Look again at the paragraphs above and note that the words in boldface are common between the two paragraphs. You see, the key skills from my prior job are now being used in my new career. The new image created by shifting the shapes in my own kaleidoscope turned out to be even more satisfying to me than the last.
My own journey is one of the reasons I am very effective and successful at working with others whose job has ended or who no longer find their job to be satisfying. In fact, this year The American Reporter named me one of the six “top personal branding experts to watch.”
Use Kaleidoscope Thinking for Yourself
To use kaleidoscope thinking, concentrate on identifying your skills. Start by examining and modifying your Skills inventory on your LinkedIn profile. We all have skills that we don’t enjoy using as well as skills we are passionate about using. When you identify a skill that you don’t enjoy using, just delete it from your list. Then look over your list again. The chances are that although what is left on your list are skills you enjoy using, they don’t fully capture all the value you can bring to a workplace. It’s time to add additional skills you enjoy using that are not currently represented on your Skills inventory. LinkedIn allows you to list 50 skills, and using all 50 slots is the best practice. You might find it helpful to do this exercise with a trusted advisor familiar with LinkedIn’s skills inventory.
When you’ve completed subtracting and adding items on your Skills inventory, identify your three most important skills and pin them in the top three positions of your inventory.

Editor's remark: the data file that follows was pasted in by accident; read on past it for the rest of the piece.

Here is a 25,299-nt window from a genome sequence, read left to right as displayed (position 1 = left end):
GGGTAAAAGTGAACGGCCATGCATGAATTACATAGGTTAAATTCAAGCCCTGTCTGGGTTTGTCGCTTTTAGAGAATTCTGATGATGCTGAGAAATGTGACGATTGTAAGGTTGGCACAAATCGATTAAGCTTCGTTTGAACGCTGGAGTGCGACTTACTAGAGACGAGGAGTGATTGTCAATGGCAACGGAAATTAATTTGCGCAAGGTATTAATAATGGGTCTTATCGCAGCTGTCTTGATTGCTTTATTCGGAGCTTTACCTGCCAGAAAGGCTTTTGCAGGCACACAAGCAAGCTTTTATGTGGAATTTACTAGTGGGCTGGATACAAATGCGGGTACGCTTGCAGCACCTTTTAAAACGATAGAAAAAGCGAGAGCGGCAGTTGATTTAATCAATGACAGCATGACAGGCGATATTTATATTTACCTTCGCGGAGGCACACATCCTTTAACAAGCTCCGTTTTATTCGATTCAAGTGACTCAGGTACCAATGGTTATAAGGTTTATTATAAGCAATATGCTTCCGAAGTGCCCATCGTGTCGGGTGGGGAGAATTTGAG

Expand Your Horizon
Now that you’re warmed up, think of places that need those skills. If doing a similar position for a competitor is not going to meet your needs, it is time to think expansively. Make yourself a list. Do any of these possibilities make you smile? If so, you’re ready to re-engineer your LinkedIn profile and other job search collateral to target those right-for-you opportunities.
Job transitions are difficult. Please remember that the world of work still needs your skills and you are worthy. And, if you could use some help along the way, I’m here.
About Carol Kaemmerer
Named one of six top branding experts in 2022 by The American Reporter, I’ve helped countless C-level clients over the past ten years to use LinkedIn to frame conversations, impress customers, and introduce themselves before their first conversation takes place.
Contact me through my website https://carolkaemmerer.com for:
- Executive one-on-one assistance with your online brand
- Professional speaking engagements on personal brand and LinkedIn
- An autographed copy of my book, LinkedIn for the Savvy Executive-2ndEdition
- My self-paced, online course
- To receive my articles in your email mailbox monthly
My award-winning book, LinkedIn for the Savvy Executive-2nd Edition received BookAuthority’s “Best LinkedIn Books of All Time” award. It was named one of the “Top 100+ Best Business Books” by The C-Suite Network, and it is an International Book Awards winner. For your author-inscribed and signed book or for quantity discounts, order at: https://carolkaemmerer.com/books